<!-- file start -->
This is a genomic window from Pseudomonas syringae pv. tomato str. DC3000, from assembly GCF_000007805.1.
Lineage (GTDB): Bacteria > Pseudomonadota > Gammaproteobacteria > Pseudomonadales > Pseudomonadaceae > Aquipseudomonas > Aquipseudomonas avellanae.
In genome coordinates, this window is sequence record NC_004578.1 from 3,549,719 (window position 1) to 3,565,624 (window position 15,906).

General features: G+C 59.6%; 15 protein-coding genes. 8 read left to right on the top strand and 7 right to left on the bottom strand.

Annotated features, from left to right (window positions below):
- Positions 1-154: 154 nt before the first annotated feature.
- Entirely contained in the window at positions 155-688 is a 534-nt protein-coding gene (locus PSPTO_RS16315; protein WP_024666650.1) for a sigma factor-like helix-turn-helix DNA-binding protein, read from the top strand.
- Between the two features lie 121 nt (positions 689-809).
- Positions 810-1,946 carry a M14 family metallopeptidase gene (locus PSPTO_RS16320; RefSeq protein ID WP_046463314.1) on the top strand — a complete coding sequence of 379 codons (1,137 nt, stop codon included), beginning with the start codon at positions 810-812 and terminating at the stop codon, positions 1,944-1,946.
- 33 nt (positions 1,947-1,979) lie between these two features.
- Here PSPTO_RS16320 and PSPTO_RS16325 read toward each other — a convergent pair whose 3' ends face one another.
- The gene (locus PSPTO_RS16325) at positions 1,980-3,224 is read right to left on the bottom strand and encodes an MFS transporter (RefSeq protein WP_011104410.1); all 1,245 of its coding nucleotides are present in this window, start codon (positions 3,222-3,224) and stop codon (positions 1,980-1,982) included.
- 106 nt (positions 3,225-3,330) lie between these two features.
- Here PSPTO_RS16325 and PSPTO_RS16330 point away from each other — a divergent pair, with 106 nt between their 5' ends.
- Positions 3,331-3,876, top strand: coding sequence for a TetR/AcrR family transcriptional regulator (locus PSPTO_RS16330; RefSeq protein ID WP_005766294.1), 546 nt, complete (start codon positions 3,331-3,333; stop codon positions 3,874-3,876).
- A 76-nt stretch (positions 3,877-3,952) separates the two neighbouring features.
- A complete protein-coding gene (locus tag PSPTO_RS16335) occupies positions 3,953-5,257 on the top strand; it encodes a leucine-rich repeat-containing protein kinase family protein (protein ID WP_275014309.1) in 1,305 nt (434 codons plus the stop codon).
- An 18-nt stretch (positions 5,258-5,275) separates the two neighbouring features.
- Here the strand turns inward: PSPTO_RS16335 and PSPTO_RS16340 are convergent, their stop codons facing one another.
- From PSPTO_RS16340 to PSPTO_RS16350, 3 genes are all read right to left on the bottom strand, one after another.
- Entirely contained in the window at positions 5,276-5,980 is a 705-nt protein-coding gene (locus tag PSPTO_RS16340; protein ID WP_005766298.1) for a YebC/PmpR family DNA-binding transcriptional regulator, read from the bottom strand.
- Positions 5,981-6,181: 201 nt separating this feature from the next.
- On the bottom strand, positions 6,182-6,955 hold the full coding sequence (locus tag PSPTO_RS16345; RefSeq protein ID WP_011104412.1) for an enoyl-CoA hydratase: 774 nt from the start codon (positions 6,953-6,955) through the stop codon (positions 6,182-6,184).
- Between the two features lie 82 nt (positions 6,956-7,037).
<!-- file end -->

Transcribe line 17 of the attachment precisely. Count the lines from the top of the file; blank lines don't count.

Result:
- A complete protein-coding gene (locus tag PSPTO_RS16335) occupies positions 3,953-5,257 on the top strand; it encodes a leucine-rich repeat-containing protein kinase family protein (protein ID WP_275014309.1) in 1,305 nt (434 codons plus the stop codon).